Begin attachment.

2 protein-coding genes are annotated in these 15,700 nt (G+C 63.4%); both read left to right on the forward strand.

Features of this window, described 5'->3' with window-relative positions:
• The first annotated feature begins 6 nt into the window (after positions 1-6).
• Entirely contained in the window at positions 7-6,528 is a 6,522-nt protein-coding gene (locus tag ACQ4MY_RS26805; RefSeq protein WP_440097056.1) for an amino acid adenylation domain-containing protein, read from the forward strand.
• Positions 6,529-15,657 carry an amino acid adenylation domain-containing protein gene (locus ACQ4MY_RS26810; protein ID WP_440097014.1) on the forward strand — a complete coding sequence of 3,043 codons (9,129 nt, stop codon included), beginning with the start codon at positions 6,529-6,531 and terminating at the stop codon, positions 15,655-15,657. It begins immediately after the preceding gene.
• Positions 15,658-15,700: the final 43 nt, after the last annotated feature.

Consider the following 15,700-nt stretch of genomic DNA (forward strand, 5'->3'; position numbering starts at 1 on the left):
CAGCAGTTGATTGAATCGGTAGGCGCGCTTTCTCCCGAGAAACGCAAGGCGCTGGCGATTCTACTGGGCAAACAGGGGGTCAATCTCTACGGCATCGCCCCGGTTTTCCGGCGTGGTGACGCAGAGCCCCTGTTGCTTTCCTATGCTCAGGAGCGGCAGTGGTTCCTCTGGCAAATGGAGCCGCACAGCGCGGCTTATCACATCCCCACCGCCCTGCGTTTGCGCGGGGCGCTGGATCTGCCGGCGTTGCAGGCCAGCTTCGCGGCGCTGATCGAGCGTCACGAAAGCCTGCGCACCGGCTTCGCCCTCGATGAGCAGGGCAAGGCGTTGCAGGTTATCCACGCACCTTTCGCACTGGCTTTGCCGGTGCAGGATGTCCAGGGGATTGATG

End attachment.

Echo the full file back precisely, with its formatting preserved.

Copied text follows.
2 protein-coding genes are annotated in these 15,700 nt (G+C 63.4%); both read left to right on the forward strand.

Features of this window, described 5'->3' with window-relative positions:
• The first annotated feature begins 6 nt into the window (after positions 1-6).
• Entirely contained in the window at positions 7-6,528 is a 6,522-nt protein-coding gene (locus tag ACQ4MY_RS26805; RefSeq protein WP_440097056.1) for an amino acid adenylation domain-containing protein, read from the forward strand.
• Positions 6,529-15,657 carry an amino acid adenylation domain-containing protein gene (locus ACQ4MY_RS26810; protein ID WP_440097014.1) on the forward strand — a complete coding sequence of 3,043 codons (9,129 nt, stop codon included), beginning with the start codon at positions 6,529-6,531 and terminating at the stop codon, positions 15,655-15,657. It begins immediately after the preceding gene.
• Positions 15,658-15,700: the final 43 nt, after the last annotated feature.

Consider the following 15,700-nt stretch of genomic DNA (forward strand, 5'->3'; position numbering starts at 1 on the left):
CAGCAGTTGATTGAATCGGTAGGCGCGCTTTCTCCCGAGAAACGCAAGGCGCTGGCGATTCTACTGGGCAAACAGGGGGTCAATCTCTACGGCATCGCCCCGGTTTTCCGGCGTGGTGACGCAGAGCCCCTGTTGCTTTCCTATGCTCAGGAGCGGCAGTGGTTCCTCTGGCAAATGGAGCCGCACAGCGCGGCTTATCACATCCCCACCGCCCTGCGTTTGCGCGGGGCGCTGGATCTGCCGGCGTTGCAGGCCAGCTTCGCGGCGCTGATCGAGCGTCACGAAAGCCTGCGCACCGGCTTCGCCCTCGATGAGCAGGGCAAGGCGTTGCAGGTTATCCACGCACCTTTCGCACTGGCTTTGCCGGTGCAGGATGTCCAGGGGATTGATG